What planet are u from? Pope Francis has NEVER supported gay marriage. He is simply saying that beyond the notion of two men or two woman “marrying” are human beings worthy of love. He would never preside over a “gay marriage”.

  • Shawnie5

    Extra credit for you. Ronald’s comedy is not in his clumsy attempts at satire themselves, but in how few catch on.

  • Kris

    Bishop Jenky (Peoria diocese) and Bishop Paprocki (Springfield diocese) have both been strong in maintaining the Church’s stance on social issues. However, Bishop Jenky has also allowed Common Core to infiltrate our Catholic schools and that’s a huge problem.

  • Ray McCracken

    The U.S bishops continue to dance with the devil by endorsing the GOP and consequently they have lost their prophetic voice. They had hoped that they would be taken care of when it came to legislation on gay marriage, contraception, and abortion. I suppose they never will learn, with the devil there is always payback.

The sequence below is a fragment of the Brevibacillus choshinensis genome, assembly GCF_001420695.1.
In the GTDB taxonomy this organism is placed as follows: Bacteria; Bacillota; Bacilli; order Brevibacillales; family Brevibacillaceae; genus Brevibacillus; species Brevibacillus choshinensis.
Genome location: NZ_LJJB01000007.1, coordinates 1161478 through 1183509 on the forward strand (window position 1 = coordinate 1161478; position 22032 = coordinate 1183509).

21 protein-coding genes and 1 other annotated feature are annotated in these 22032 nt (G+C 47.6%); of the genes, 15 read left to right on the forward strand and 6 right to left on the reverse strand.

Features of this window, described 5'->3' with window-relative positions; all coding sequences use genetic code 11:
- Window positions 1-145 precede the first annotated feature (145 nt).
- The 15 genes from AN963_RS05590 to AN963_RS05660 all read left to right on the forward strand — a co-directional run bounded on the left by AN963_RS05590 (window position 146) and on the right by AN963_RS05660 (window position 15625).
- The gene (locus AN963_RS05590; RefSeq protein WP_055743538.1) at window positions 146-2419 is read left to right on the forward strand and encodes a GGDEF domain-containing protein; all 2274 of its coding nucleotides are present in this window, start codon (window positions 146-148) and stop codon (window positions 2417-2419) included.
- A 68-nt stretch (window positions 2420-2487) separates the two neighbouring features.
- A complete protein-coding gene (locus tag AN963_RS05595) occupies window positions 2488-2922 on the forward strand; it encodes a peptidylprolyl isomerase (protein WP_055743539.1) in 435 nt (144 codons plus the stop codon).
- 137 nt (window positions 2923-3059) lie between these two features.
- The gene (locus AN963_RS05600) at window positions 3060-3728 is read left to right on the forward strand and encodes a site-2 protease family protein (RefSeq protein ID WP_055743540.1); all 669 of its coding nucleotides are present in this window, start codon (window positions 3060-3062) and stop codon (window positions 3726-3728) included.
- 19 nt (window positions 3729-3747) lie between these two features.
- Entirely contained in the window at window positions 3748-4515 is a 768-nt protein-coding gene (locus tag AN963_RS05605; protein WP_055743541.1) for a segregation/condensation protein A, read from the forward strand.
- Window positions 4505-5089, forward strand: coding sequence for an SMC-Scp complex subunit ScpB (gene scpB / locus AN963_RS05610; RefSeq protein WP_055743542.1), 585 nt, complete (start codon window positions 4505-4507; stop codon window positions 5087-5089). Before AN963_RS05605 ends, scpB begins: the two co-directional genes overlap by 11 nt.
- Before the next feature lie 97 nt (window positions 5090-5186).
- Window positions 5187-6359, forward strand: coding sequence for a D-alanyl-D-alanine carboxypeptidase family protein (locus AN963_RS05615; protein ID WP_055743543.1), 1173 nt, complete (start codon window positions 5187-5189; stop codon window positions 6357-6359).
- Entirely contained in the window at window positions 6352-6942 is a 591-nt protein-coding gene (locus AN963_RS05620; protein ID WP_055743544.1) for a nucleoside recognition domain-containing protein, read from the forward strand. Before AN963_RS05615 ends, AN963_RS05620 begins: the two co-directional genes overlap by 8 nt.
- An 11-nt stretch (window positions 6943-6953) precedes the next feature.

• ndfansince53

    “Unfair” liberal v conservative???
    Cardinal George used the Body and Blood of Christ as a political tool in favor of a particular ideology. He did it often.
    He should be ashamed of himself except he’s too arrogant to figure it out.
    He actually thinks that since he is ordained that he is a better Catholic than all lay people. Yeah, him and the pedophiles he protected.

  • TLM

    Agree 1000% with you Doc……in their quest for ‘mercy’ (and rightfully so), they are throwing out the baby with the bathwater. Gone with the wind is ‘Admonish the Sinner’……not one of the precepts of the Church any longer I guess. According to some, there IS no such thing as real SIN. No such thing as hell and really, no one would go there even if it did exist. Oh wait…..just as long as you are ‘well meaning’. Heck, even atheists go to heaven!…the ‘good’ ones that is.

  • Betty Clermont

    Well said, Ray McCracken! The definition of “progressive” for the U.S. episcopate means to still oppose civil rights for the LBGT community and still work to deprive women of affordable health care (a guise for supporting the GOP) but saying it nicely. “Big Money” conservatives are extremely pleased to have an alliance with a Church that no longer sounds bonkers. (Cardinal George called Obama a “despot” and supporters of same-sex marriage “Nazis.”)

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  • Jennifer S

    Thank you, David Jackson! I appreciate your reminder. It is a challenge at times but here are the words I try to follow each day: “This is my commandment: love one another, as I have loved you.” (John 15:12)